With former Brighton favourite Bill Cassidy in superb goalscoring form, Cambridge United entered the Football League in 1970 after struggling Bradford Park Avenue were voted out. Helped by the versatile Scot’s experience, the new boys quickly established themselves in that debut season. Even after he left in 1971, they eventually progressed to third in the Fourth Division in 1972/73 to win promotion.
During the following season in Division Three, Brighton’s first ever visit to the Abbey Stadium ended 1-1 in January 1974. Mick Brown’s only ever goal for the Albion helped gain a valuable point for Brian Clough’s side against their fellow strugglers. Then, in April, a handsome 4-1 victory for the Sussex side, with goals from Bridges, Welch, McEwan and Ron Howell (pen), at the Goldstone took Albion as high as 14th, and Cambridge closer to the abyss.
The U’s were relegated later that month while Brighton survived. However, it wasn’t long before the two locked horns again. Indeed, games involving both clubs curiously became a highly frequent affair towards the end of the decade, particularly at the start of a campaign.
Take August 1977 when Brighton and Cambridge played out two 0-0 draws in the League Cup 1st Round legs before two goals from Horton (1 pen) and Ward settled the matter in the replay at the Goldstone at the end of the month. Future Albion striker Alan Biley responded on the scoresheet for Cambridge in that replay. In that August, Biley was also joined up front by centre-forward Sammy Morgan. Morgan, who left Brighton for the U’s, and eventually made 37 League appearances, playing his part in the club’s second successive promotion season.
During the following August, in 1978, with Cambridge now a Second Division side for the first ever time, they humbled promotion-chasing Brighton 2-0 at the Goldstone in front of 21,548 fans. This upset came thanks to a couple of soft goals, one to Floyd Streete and then a Graham Winstanley own goal after confusion with Eric Steele. It was the Brighton’s first home league defeat since October 1977 and left some pessimistic supporters scratching their heads as to whether the Seagulls really could make it to Division One after a shaky start.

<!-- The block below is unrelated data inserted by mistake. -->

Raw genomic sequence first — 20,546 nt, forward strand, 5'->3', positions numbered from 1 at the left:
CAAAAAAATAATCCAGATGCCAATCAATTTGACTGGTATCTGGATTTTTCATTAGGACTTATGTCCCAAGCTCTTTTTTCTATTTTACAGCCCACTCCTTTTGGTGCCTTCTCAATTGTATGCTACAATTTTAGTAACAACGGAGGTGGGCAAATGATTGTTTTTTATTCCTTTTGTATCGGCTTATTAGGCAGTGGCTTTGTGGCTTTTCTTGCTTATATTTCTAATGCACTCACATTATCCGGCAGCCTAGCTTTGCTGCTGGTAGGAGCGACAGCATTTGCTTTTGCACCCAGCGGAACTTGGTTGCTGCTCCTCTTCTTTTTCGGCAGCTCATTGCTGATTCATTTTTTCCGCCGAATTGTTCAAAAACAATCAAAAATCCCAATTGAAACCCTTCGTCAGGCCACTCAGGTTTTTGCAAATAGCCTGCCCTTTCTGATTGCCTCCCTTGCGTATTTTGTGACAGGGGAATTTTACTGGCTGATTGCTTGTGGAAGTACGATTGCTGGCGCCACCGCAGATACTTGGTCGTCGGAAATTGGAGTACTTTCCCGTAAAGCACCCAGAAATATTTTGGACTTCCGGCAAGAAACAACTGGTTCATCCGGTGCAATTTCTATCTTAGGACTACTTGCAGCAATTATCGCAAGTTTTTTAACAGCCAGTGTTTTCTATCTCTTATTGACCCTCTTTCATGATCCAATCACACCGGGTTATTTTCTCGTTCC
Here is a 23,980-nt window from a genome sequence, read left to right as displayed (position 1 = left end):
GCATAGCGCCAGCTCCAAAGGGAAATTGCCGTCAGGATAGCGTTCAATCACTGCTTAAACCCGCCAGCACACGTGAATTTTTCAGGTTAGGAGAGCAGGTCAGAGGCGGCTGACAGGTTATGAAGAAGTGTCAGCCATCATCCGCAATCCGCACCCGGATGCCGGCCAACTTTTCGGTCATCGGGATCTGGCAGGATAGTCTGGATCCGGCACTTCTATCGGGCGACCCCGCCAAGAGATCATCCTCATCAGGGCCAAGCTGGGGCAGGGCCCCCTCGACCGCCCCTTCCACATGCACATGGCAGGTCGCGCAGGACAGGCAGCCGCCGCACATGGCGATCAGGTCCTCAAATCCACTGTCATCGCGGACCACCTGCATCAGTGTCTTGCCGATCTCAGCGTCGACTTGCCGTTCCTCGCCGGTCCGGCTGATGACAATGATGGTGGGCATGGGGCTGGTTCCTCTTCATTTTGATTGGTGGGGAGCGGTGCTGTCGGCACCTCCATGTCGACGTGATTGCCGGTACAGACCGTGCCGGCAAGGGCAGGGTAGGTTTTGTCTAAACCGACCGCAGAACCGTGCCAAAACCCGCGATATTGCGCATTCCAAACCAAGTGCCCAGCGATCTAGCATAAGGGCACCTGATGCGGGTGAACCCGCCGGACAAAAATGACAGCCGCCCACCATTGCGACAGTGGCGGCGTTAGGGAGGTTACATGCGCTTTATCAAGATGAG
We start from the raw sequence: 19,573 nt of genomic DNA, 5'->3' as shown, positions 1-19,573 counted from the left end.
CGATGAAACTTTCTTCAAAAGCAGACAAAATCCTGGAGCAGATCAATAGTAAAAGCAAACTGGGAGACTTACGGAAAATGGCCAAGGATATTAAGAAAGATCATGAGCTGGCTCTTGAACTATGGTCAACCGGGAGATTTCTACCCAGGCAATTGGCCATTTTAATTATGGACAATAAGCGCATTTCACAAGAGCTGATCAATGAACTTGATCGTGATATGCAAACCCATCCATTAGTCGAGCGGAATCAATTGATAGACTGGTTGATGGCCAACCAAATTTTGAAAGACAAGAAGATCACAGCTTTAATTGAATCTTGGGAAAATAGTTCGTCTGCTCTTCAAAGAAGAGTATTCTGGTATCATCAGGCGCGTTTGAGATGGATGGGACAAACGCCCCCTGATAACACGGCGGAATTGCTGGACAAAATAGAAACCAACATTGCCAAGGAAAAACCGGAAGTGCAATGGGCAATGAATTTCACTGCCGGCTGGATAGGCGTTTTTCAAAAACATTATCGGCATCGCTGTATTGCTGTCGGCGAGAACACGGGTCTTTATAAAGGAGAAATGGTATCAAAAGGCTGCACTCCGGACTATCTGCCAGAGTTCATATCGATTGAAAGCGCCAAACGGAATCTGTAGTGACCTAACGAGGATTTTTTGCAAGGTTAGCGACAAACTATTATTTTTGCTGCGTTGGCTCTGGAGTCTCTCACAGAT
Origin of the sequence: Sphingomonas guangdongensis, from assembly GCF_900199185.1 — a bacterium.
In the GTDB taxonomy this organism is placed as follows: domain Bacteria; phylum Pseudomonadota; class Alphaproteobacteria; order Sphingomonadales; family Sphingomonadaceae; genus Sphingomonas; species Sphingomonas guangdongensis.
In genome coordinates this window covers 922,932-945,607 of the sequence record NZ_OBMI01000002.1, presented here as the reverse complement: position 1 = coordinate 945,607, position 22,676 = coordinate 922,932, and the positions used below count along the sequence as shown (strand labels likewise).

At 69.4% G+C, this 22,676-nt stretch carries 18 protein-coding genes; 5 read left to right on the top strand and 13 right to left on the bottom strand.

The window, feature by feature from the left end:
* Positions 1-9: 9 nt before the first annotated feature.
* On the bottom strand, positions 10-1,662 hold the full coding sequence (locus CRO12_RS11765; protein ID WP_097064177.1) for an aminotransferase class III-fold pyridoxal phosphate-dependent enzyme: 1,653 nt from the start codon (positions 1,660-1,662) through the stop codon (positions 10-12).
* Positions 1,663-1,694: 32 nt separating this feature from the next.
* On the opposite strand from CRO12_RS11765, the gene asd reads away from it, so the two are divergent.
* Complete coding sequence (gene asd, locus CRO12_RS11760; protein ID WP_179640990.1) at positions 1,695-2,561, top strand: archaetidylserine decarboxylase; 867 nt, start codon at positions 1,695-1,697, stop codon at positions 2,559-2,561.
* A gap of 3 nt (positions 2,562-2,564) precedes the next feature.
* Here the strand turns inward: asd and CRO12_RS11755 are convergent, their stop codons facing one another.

Here is the matchday programme cover:
Not only did Cambridge steal the win, they seemingly got hold of our lovely matchday programme, and traced the Peter Ward image with blotchy felt tips to use on their own publication cover for the following season. Here is the end product for 1979/80, a sight that Albion fans saw when Brighton drew the U’s in the first round of the League Cup once more:
In August 1979, Brighton won the 1st leg 2-0 thanks to a Horton wonder goal and a last minute Ward effort at the Goldstone. A month later, they then beat Cambridge and their programme cover copycats 2-1 in the away leg. It proved that cheats don’t always prosper, at least not ones armed with felt tip pens and a high level of temerity.
* Cambridge weren’t the only programme copycats at the time. Notts County’s illustration for their cover in the early part of 1982/83 was based on a photo of players of rivals Nottingham Forest celebrating John Robertson’s goal in the European Cup Final in May 1980. With the Forest influence becoming widely known, by the time Brighton visited Notts County in April 1983, the illustration had been replaced by an action photo.